They have been invited to every family event that we have and my cousin and his new wife were quite disappointed that the kids weren't able to attend their wedding and even had places laid out for them and food ordered just in case heir DM changed her mind about swapping weekends at the last minute

MeAndMy3LovelyBoys Sat 11-Jun-16 17:20:40

I think all of you should be invited.

However, if the DSCs aren't with you on a day that you plan to do something with your family, then you are well within your rights to go ahead without them. Sometimes events fall on non contact days/weekends and that can't be helped.

Andrewsgirl Sat 11-Jun-16 17:30:57

Thanks everyone. I completely agree that if events happen on a day we don't have the children then that can't be helped. It's more around events when we have both sets of children and us being invited as a 'package' Maybe my sister needs time to adapt and I was just naive that my step children would be welcomed by her into the family. Families are so hard!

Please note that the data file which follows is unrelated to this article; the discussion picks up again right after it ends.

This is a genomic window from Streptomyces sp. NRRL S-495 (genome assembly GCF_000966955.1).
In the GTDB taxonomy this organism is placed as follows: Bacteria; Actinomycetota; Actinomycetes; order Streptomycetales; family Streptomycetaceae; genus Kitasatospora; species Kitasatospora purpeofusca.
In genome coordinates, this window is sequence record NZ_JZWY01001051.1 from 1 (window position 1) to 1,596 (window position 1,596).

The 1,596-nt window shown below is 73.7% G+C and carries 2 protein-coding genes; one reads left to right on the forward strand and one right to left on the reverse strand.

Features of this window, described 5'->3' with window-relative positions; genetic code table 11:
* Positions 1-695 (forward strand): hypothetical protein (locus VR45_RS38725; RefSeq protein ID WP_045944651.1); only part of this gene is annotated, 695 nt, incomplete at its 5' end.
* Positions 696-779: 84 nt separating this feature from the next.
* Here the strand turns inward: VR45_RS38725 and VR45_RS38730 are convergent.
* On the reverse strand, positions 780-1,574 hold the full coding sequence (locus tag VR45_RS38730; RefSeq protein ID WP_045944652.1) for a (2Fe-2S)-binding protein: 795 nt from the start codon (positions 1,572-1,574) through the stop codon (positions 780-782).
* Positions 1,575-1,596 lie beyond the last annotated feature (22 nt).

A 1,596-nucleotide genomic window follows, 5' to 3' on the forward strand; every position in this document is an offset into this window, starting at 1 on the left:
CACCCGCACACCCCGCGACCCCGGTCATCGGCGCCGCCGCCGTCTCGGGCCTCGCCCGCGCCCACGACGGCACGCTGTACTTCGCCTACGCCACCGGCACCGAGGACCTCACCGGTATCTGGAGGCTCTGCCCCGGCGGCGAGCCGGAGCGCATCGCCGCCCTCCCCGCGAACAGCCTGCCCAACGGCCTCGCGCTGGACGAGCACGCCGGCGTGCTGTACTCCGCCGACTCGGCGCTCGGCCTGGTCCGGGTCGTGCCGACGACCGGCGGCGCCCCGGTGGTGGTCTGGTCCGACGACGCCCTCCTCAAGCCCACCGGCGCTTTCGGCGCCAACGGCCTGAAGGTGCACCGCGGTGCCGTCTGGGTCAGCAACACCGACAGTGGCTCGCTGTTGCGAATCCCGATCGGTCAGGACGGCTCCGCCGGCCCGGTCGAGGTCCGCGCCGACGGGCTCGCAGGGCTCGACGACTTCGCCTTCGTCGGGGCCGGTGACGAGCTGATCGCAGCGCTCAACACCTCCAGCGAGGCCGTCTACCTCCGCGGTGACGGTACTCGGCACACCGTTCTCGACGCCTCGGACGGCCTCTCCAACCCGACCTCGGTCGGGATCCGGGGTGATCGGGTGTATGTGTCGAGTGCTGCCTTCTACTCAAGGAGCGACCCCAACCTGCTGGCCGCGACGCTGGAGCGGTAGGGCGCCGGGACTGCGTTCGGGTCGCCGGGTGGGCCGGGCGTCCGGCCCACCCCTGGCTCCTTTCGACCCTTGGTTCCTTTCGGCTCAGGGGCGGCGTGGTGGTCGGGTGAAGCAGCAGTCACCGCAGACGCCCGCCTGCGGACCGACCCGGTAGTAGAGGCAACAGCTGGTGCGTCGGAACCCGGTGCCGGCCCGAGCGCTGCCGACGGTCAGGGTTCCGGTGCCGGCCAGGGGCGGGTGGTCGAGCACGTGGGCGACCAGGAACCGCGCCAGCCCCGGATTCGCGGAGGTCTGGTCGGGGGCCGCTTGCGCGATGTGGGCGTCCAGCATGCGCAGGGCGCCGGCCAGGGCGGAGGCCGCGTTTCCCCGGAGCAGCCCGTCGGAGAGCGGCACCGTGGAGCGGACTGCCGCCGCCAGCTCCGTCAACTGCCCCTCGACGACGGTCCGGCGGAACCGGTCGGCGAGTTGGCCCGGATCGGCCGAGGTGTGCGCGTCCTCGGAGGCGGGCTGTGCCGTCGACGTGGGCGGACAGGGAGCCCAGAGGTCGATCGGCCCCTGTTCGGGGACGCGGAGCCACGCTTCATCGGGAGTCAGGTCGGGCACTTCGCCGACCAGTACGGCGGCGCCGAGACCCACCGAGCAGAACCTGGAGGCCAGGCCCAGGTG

RebelRogue Sat 11-Jun-16 17:35:09

They are part of YOUR family now. So your sister is talking nonsense.

rodneydel Sun 12-Jun-16 08:22:52

You say it's new, has your sister met your dsc?

My family haven't met my oh's DC (actually my parents have once for about an hour), so they'd probably not think to invite them. It's more a case of the fact that we aren't properly 'blended' so they see my oh and I as a couple and then my family see me as just me and my dd. They don't see us as a family unit, as they've not met us as one.

I'm not sure I'm really making sense, but if it is a relatively new relationship, she may just be struggling to see how you are a family yet?

Could you say that your oh has his kids that day so you'd like them to come too as you are starting to do more family stuff together?

HeddaGarbled Sun 12-Jun-16 10:24:23